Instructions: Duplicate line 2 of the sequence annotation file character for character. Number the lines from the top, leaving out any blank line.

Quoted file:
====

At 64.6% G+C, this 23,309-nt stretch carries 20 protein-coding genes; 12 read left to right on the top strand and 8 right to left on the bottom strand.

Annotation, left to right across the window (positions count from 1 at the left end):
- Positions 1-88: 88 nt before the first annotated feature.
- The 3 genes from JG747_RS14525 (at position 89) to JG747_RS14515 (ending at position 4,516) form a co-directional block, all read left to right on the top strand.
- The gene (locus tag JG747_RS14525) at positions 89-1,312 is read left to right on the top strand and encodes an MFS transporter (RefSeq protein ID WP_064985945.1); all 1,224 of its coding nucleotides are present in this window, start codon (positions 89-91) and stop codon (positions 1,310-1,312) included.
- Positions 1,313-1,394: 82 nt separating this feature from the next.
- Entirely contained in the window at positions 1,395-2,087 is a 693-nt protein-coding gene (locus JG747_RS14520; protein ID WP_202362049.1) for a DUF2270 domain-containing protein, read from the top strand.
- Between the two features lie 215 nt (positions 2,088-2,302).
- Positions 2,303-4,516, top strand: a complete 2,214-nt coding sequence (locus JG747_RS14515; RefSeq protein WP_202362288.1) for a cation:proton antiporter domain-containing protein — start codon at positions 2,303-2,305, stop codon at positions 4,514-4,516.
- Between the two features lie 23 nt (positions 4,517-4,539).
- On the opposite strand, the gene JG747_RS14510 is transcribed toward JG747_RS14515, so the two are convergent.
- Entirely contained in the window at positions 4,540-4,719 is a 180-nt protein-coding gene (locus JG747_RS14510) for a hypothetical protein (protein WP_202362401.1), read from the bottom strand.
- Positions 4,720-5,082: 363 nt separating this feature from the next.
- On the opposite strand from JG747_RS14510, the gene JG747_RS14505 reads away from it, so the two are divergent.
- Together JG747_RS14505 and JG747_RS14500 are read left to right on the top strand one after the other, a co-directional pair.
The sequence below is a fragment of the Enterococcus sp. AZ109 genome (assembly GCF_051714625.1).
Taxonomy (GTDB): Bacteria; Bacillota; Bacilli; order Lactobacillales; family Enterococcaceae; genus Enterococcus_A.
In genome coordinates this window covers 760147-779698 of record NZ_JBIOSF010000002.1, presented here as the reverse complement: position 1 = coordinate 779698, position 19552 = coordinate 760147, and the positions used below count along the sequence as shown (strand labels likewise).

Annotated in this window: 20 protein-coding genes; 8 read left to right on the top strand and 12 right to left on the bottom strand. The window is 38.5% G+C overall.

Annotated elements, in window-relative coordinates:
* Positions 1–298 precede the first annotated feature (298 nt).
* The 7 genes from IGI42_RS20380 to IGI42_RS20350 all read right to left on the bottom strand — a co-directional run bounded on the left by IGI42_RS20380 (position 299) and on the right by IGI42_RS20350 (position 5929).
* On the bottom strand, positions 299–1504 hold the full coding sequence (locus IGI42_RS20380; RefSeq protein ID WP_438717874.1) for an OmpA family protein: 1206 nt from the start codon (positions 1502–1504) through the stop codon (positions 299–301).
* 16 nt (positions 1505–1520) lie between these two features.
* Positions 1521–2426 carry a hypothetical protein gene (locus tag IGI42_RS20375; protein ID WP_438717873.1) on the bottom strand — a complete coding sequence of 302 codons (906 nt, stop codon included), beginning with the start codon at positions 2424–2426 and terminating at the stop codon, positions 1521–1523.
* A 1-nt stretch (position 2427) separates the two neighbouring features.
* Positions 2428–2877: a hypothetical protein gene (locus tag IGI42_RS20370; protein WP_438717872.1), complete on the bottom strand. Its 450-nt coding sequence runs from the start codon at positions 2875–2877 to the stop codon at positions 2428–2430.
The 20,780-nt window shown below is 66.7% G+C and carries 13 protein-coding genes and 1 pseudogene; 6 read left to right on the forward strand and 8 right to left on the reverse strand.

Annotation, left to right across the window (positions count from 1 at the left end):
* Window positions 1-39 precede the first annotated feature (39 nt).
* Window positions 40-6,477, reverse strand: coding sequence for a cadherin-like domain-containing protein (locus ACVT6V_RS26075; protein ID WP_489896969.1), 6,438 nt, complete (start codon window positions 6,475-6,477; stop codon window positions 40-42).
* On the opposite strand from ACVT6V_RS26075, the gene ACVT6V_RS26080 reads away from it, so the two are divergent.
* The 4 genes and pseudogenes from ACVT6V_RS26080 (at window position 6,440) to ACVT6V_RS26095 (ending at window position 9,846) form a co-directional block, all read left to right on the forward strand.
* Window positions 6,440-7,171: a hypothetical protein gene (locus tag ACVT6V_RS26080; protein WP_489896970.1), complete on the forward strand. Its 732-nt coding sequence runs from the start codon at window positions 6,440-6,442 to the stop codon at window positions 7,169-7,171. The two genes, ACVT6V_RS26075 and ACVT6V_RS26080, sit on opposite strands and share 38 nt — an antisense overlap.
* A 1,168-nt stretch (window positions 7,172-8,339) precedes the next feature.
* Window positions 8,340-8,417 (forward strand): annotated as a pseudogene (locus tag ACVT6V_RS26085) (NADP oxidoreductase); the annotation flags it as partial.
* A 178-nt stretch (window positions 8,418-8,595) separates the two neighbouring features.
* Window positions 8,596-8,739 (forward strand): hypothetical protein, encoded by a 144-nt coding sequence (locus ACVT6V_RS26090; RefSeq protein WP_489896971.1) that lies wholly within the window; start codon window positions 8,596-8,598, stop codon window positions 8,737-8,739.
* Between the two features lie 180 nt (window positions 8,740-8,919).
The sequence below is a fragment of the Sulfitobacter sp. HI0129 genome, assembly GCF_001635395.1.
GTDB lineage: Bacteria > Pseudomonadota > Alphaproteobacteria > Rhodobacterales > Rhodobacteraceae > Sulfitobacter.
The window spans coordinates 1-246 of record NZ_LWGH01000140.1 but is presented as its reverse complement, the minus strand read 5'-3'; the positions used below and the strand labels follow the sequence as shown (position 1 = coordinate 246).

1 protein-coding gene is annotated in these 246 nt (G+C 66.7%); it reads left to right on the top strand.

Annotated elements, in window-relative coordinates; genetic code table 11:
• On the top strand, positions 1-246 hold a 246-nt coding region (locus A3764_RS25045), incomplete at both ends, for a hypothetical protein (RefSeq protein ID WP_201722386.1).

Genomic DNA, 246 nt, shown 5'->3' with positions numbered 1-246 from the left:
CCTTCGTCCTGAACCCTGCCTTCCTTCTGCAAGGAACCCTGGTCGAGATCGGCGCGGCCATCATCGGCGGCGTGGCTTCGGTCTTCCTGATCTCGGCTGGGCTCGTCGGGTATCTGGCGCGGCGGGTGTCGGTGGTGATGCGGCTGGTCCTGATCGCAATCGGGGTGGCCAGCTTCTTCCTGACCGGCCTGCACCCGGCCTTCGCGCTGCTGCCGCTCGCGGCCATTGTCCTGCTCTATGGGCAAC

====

Annotation, left to right across the window (positions count from 1 at the left end):